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Puerto Rico should need no introduction; it stood atop the bgg rankings for many years (I believe it is the longest-running #1 game in t...

Puerto Rico Puerto Rico

Puerto Rico

Puerto Rico


Puerto Rico should need no introduction; it stood atop the bgg rankings for many years (I believe it is the longest-running #1 game in the history of bgg).  However, If you’re not familiar, players assume the roles of colonial governors on their eponymous island.  The game makes no attempt to nationalise or politicise the theme, other than alluding to European governors attempting to instil their values of order and industry to their respective islands and incoming colonists.  I too will ignore the politics and real history of the period.  Games are meant to be enjoyed after all and not provide a social commentary on human rights/abuses.

I recently received the Puerto Rico deluxe edition and have been excited to revisit this gem. However, if you’ve never heard of it (!!!) then the TL;DR is, if you like ‘Euro’ games with tight mechanics, don’t read this, just go and buy it.

Gameplay

The primary mechanic in this game is one of Action Drafting, in which the starting player will choose one of the six available actions.  Every other player will then get to do the same action albeit without the bonus ability that the first player gets.  After each player has taken their action, the starting player moves round to the next player on the left and then play repeats.  Although this game may look quite intimidating to a new gamer the repetition of actions 2 or 3 times every round allows the rules to sink in surprisingly quickly. In my experience, there are very few questions from new players after the first 30 minutes or so.
Ready...Steady...Colonise
The game takes place on individual player boards which comprise island spaces and city spaces.  These must be filled by plantations (square chits), or buildings (rectangular chits) respectively.  There are loads of little seemingly insignificant design choices like this (chit shape) which make the game easy to teach and enjoyable to play every single time.  Even if you haven’t played in years, I promise that the rules will come flooding back.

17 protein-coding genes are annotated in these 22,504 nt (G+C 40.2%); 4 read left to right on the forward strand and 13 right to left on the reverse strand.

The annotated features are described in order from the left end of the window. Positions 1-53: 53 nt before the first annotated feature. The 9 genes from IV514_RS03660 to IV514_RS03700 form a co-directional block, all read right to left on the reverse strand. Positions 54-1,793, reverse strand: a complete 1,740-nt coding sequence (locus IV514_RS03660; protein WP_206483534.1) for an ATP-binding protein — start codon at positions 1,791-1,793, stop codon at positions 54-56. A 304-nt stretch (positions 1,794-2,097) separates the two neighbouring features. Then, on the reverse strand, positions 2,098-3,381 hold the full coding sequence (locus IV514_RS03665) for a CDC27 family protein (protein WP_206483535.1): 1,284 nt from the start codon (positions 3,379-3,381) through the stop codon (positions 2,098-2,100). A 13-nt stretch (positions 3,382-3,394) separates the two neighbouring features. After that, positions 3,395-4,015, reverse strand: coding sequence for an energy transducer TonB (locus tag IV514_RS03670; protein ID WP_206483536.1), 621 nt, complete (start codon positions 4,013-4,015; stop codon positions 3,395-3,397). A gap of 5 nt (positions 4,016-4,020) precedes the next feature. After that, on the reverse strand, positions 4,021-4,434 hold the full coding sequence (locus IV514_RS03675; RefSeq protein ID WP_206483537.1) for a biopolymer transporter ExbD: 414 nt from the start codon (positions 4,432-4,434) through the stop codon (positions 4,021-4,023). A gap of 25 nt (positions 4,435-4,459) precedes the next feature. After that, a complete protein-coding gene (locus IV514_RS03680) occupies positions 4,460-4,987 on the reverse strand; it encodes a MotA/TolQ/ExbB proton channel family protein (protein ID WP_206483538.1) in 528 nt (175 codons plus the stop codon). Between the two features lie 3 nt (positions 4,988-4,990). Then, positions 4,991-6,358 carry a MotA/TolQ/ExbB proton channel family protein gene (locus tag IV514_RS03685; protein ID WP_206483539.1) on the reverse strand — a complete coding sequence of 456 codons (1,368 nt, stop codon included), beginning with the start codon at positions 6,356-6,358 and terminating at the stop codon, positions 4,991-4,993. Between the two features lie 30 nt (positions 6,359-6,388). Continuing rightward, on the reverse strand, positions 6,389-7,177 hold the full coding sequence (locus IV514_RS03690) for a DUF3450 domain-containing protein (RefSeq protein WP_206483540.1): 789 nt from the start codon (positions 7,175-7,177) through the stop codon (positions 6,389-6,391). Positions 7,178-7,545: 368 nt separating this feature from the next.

The chosen actions are all part of the Role cards, which are: Captain, Mayor, Builder, Settler, Trader and Craftsman.  There is also a Prospector Role which has no associated action and will only be used in 4 or 5 player games.  These roles all perform a thematically linked action that will help to develop your ‘island’.  After players are familiar with the mechanics it is often quickly apparent which role should be chosen to most benefit you, however where I find the most fun in this game is looking for those roles which most hurt your opponents.
The available roles
The available plantations (corn, indigo, sugar, tobacco and coffee) only produce goods if there is the matching production building (indigo mill, sugar ill, tobacco storage etc) in the city space. The exception here is corn which requires no production building but is worth zero when sold…  It is a multiple-step process to produce any good (except corn); you’ll need to do the Settler action (placing a plantation), the Builder action (building the necessary production building), do the Mayor action which allows you to move your colonists onto the matching plantations and buildings.  All of which will allow you to produce during the Craftsmen action.